Liver and Kidney Treatments Could Improve Due To An ‘Anti-Aging Molecule’

Nicotinamide adenine dinucleotide (NAD+) is a molecule that plays a role in cell metabolism and longevity. However, its activity gets limited due to an enzyme that is present in the liver and kidneys. Therefore scientists suggest that preserving the health of these organs can happen by blocking this enzyme, as per their research. It is also called as the “anti-aging molecule”, as the research has shown that its levels fall with age and that restoring them can extend years of good health and even longevity itself. The anti-aging molecule also has a vital responsibility for various other biological processes to energize cells and stay healthy, such as metabolism, DNA repair, gene expression, and cell signaling.

The molecule does not act alone but helps the enzymes that drive these vital cell processes, thus Scientists class NAD+ as a coenzyme. One family of enzymes that NAD+ has an ancient “intimate connection” with is the sirtuins. The tiny compartments that produce energy for the cell happen due to communication between the cell nucleus and its mitochondria. They are affected with a reduction in sirtuin activity with the decline in NAD+ ‘s age.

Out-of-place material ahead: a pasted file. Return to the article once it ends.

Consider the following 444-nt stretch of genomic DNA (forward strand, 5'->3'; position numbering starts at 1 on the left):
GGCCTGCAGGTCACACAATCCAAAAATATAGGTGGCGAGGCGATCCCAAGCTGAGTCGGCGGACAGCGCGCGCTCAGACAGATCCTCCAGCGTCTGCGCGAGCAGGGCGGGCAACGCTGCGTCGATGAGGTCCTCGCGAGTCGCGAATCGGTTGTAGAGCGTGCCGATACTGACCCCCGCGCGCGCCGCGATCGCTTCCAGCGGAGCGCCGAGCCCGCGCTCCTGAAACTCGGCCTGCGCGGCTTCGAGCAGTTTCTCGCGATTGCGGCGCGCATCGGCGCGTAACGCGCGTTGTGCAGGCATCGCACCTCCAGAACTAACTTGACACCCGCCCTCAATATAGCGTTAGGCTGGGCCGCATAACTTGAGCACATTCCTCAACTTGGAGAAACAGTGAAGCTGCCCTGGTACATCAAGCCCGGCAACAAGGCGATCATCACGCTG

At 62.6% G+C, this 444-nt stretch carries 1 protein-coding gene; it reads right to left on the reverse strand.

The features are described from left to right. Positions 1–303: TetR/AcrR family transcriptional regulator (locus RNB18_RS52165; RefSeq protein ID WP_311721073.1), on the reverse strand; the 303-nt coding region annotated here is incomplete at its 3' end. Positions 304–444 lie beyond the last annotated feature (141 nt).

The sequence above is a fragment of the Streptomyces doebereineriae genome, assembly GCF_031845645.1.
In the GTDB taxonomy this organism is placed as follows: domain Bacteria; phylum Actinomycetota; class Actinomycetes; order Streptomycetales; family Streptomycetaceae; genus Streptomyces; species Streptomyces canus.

‘ACMSD controls NAD+ Levels in Cells’ being “Evolutionarily Conserved”

The École Polytechnique Fédérale de Lausanne (EPFL) in Switzerland featured their recent study in the journal Nature. It demonstrates Cells synthesize NAD+ from scratch using the amino acid tryptophan as the main building block. The presence of certain enzymes, including one called aminocarboxymuconate-semialdehyde decarboxylase (ACMSD) (which has the effect of limiting the production of NAD+), is needed for “de novo synthesis”. The team describes the way in which ACMSD controls NAD+ levels in cells as being “evolutionarily conserved.” The mechanism was the same in both Caenorhabditis elegans, a type of worm, and mice, and that blocking ACMSD increased both NAD+ and mitochondrial activity, as per the result of their investigation.

Blocking ACMSD also raised the activity of one of the sirtuins that NAD+ works with, as their research as shown. Also, a boost in the mitochondrial activity happened after the combination of elevated sirtuin activity and increased NAD+ synthesis. The team then tested the effect of two selective ACMSD blockers in animal models of nonalcoholic fatty liver disease and kidney damage, after working with TES Pharma. Results showed that both compounds seemed to preserve liver and kidney function.

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The first study author Elena Katsyuba, from the Interfaculty Institute of Bioengineering at EPFL, says

“Since the enzyme is mostly found in the kidneys and liver, we wanted to test the capacity of the ACMSD inhibitors to protect these organs from injury.”

This finding might open doors for a protective treatment that boosts NAD+ while other organs are not affects with it because ACMSD does not occur elsewhere in the body.

Elena Katsyuba says,

“Put simply, the enzyme will not be missed by an organ that does not have it anyway.”